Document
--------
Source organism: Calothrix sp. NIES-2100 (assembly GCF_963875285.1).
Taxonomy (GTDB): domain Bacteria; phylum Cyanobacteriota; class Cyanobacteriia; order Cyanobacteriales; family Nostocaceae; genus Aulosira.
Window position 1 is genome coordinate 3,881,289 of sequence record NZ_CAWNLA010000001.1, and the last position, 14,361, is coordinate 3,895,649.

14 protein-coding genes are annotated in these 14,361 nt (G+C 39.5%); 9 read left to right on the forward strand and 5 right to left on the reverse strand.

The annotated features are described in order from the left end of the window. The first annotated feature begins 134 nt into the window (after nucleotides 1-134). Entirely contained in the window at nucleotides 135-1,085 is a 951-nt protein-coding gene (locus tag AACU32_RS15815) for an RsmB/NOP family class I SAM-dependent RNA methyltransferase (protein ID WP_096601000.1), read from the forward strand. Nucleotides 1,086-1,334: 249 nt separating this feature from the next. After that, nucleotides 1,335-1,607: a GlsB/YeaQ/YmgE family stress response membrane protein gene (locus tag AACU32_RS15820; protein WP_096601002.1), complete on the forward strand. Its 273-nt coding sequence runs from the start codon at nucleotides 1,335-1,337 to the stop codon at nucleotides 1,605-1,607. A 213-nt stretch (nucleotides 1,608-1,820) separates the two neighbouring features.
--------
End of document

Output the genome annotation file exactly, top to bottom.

Source organism: Calothrix sp. NIES-2100 (assembly GCF_963875285.1).
Taxonomy (GTDB): domain Bacteria; phylum Cyanobacteriota; class Cyanobacteriia; order Cyanobacteriales; family Nostocaceae; genus Aulosira.
Window position 1 is genome coordinate 3,881,289 of sequence record NZ_CAWNLA010000001.1, and the last position, 14,361, is coordinate 3,895,649.

14 protein-coding genes are annotated in these 14,361 nt (G+C 39.5%); 9 read left to right on the forward strand and 5 right to left on the reverse strand.

The annotated features are described in order from the left end of the window. The first annotated feature begins 134 nt into the window (after nucleotides 1-134). Entirely contained in the window at nucleotides 135-1,085 is a 951-nt protein-coding gene (locus tag AACU32_RS15815) for an RsmB/NOP family class I SAM-dependent RNA methyltransferase (protein ID WP_096601000.1), read from the forward strand. Nucleotides 1,086-1,334: 249 nt separating this feature from the next. After that, nucleotides 1,335-1,607: a GlsB/YeaQ/YmgE family stress response membrane protein gene (locus tag AACU32_RS15820; protein WP_096601002.1), complete on the forward strand. Its 273-nt coding sequence runs from the start codon at nucleotides 1,335-1,337 to the stop codon at nucleotides 1,605-1,607. A 213-nt stretch (nucleotides 1,608-1,820) separates the two neighbouring features.